But the main event will bring a first when Demetrious Johnson and Ali Bagautinov step into the octagon at UFC 174. The flyweight division has officially graduated to the UFC’s preferred platform of pay-per-view.

Each of Demetrious Johnson’s first three title defenses of his 125-pound belt took place on free television. The inaugural flyweight title fight, between Johnson and Joseph Benavidez, was on a pay-per-view but fell as the co-main event on an event headlined by Jon Jones vs. Vitor Belfort.

Tonight will be the first time the UFC can find out if the fledging division is capable of carrying a major show on its own. The promotion didn’t leave them hanging without some solid support.

Some evidence indicates fans are more excited for a few of the other main-card fights. The arena should reach its loudest when the co-main event between Rory MacDonald and Tyron Woodley commences.

MacDonald is a local product in what UFC President Dana White says is the biggest fight of his life. The same is true for the Saint Louis native Woodley.

A win for either fighter puts them to the front of the line for a title shot against Johny Hendricks at the welterweight division. The winner of a July bout between Robbie Lawler and Matt Brown is next for Hendricks, but MacDonald or Woodley will queue themselves up for the opportunity of a lifetime next year.

One fighter on the main card already realized his championship dreams, as Andrei Arlovksi is the former heavyweight king from 2007. Arlovski returns to the UFC for the first time since 2008 against Brendan Schaub in the second pay-per-view bout.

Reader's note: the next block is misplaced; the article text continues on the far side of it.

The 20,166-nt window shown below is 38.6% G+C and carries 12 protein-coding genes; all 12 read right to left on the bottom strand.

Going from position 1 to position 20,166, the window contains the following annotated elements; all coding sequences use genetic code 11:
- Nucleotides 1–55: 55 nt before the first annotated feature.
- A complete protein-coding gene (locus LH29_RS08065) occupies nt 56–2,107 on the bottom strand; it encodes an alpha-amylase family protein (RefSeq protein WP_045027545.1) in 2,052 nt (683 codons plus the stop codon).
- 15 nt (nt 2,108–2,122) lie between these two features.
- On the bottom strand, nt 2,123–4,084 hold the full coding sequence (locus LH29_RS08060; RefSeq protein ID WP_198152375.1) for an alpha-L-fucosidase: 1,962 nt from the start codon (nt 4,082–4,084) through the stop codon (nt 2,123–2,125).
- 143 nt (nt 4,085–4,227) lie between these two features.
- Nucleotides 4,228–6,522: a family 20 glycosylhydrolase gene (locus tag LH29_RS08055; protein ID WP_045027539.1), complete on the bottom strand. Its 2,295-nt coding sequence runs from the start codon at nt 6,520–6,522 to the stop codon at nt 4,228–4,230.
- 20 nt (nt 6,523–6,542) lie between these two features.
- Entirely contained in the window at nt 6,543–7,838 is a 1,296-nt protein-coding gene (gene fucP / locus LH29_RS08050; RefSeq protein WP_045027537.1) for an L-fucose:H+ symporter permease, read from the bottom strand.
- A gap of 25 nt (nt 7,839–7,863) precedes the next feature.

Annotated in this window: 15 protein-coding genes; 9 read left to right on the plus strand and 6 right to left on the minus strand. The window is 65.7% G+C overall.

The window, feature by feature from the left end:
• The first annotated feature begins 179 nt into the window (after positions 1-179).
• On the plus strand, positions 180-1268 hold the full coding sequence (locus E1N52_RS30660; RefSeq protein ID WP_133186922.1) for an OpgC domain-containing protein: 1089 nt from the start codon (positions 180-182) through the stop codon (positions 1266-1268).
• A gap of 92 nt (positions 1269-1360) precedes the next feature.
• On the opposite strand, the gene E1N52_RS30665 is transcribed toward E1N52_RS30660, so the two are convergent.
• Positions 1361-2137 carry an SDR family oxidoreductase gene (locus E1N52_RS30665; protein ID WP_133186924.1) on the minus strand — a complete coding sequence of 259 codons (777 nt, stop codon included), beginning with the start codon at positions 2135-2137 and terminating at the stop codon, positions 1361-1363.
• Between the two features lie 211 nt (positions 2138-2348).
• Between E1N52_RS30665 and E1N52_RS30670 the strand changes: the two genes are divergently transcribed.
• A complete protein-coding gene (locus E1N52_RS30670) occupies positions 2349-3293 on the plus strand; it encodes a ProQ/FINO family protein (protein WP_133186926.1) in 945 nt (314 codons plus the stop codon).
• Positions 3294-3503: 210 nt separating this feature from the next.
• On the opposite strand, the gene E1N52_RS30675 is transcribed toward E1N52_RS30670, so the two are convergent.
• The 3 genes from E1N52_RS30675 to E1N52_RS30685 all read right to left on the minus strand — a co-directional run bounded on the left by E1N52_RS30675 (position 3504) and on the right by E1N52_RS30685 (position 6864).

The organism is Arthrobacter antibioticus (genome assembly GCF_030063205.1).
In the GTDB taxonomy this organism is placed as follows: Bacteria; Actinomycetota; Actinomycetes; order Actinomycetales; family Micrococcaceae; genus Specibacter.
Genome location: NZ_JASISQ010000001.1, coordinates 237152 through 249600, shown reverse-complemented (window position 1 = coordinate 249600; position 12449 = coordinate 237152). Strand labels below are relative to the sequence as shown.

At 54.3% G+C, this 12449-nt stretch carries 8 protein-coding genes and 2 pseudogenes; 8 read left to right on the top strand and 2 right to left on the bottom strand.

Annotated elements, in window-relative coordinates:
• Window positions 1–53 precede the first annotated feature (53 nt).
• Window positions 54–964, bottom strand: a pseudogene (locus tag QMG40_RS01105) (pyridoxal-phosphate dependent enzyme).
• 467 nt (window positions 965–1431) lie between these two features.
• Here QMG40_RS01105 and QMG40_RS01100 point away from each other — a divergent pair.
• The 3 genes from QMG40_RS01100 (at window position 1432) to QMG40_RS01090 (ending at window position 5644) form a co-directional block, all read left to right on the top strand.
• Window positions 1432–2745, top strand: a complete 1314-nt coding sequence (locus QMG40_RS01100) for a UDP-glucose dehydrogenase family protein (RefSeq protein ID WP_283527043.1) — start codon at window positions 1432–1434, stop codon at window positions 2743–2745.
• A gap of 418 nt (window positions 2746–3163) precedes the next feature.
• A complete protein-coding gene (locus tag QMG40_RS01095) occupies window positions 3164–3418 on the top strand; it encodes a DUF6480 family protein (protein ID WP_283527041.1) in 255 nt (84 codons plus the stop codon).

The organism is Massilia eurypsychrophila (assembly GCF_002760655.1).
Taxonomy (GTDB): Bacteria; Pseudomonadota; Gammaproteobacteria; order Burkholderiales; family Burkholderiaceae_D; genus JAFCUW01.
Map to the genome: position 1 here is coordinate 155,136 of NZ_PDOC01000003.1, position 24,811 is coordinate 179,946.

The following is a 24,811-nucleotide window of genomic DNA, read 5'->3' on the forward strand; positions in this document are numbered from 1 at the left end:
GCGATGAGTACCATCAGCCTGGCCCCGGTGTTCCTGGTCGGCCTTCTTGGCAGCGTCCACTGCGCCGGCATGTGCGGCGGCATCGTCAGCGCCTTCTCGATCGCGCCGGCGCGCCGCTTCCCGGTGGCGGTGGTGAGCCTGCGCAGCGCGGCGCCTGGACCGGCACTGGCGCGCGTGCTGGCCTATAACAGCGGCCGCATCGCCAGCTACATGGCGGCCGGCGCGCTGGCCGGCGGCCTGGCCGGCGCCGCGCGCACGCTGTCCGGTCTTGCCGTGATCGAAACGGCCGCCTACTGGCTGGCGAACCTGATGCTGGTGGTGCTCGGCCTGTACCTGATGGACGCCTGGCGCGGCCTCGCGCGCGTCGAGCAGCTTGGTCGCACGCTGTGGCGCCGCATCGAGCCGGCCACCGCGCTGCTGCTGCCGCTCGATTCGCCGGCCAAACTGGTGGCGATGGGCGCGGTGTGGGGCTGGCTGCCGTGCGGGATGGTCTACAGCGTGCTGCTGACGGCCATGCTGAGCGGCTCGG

It follows a light heavyweight tilt between Ovince St. Preux and Ryan Jimmo. After Arlovski vs. Schaub, another 205-pound fight is scheduled between Ryan Bader and Rafael “Feijao” Cavalcante.

Stay tuned to for live coverage of the main card and look below for preliminary results.

Kichi Kunimoto finished off the preliminary card with a fifth upset in six fights. Kunimoto forced Daniel Sarafian to tap out with a rear-naked choke at 2:53 of the first round.

Valiere Letourneau raised her hands and leapt into the air the second her name was announced. Her women's bantamweight bout was so close that no one knew for sure which way it was going but Letourneau ended up with the split-decision victory (29-28, 29-28, 28-29) over Elizabeth Phillips.

Yves Jabouin caught Mike Easton off-guard by making wrestling his main plan of attack. The strategy paid dividends when five takedowns scored Jabouin a unanimous-decision win over Easton in a bantamweight bout that all three judges scored 29-28.

A lightweight slugfest between Kajan Johnson and Tae Hyun Bang may win the Fight of the Night bonus. Bang definitely won the fight, knocking out Johnson at 2:01 of the third round with a lethal right hand.

Michinori Tanaka took down Roland Delorme at will, and stayed out of submissions. Tanaka captured a unanimous-decision victory (30-27, 30-27, 30-27) for his dominant bantamweight performance against Delorme.

Jason Saggo heard the 10-second notification and knew he had to turn up the intensity to get the finish. Saggo pounded out Josh Shockley seven seconds later, officialy winning via TKO at 4:57 in the lightweight bout between two debuting fighters.

Case Keefer can be reached at 948-2790 or [email protected]. Follow Case on Twitter at